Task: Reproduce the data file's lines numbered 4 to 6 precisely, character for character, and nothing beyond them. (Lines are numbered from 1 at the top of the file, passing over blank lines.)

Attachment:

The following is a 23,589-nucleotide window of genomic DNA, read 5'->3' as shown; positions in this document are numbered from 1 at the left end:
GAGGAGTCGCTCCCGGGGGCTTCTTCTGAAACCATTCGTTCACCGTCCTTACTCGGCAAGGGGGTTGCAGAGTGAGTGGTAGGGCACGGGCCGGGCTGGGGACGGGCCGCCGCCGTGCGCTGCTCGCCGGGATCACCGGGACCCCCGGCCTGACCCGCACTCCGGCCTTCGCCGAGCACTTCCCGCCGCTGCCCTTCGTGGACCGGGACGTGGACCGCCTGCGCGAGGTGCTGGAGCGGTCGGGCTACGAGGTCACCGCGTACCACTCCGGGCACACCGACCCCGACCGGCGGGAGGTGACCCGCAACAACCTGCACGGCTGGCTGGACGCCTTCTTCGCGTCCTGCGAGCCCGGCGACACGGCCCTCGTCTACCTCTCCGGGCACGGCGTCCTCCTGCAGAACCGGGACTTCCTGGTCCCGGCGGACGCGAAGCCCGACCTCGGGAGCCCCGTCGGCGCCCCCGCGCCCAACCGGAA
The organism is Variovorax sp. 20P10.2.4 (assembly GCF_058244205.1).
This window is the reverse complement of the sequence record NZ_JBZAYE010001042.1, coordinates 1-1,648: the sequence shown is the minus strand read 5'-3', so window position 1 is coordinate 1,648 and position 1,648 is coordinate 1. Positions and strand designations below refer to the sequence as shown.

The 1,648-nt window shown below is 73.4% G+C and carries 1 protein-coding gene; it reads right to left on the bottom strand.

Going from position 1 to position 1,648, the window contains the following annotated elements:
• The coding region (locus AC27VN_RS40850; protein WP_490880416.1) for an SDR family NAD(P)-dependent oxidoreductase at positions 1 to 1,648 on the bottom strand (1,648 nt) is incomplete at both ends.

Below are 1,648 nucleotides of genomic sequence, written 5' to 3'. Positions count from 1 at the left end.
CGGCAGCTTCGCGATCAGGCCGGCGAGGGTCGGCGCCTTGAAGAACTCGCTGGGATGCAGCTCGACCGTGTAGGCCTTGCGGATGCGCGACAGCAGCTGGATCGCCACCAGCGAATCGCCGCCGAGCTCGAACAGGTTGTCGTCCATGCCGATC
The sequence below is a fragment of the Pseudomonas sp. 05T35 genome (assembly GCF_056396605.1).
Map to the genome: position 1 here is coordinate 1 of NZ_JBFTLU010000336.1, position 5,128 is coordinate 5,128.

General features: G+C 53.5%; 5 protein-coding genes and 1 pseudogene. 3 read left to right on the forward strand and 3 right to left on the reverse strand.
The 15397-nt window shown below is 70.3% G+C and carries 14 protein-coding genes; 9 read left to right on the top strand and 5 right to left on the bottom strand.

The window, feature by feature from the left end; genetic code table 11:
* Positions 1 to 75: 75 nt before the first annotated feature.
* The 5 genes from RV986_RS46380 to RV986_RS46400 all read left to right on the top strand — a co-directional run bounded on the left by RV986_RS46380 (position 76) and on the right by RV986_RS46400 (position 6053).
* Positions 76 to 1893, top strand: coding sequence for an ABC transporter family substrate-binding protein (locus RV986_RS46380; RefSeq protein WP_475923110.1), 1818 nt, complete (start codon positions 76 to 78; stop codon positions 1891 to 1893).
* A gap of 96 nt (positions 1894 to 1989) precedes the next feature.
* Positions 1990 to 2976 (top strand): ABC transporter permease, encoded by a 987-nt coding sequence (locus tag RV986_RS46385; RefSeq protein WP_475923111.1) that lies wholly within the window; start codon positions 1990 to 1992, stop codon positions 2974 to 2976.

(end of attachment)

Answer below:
This window is the reverse complement of the sequence record NZ_JBZAYE010001042.1, coordinates 1-1,648: the sequence shown is the minus strand read 5'-3', so window position 1 is coordinate 1,648 and position 1,648 is coordinate 1. Positions and strand designations below refer to the sequence as shown.

The 1,648-nt window shown below is 73.4% G+C and carries 1 protein-coding gene; it reads right to left on the bottom strand.

Going from position 1 to position 1,648, the window contains the following annotated elements: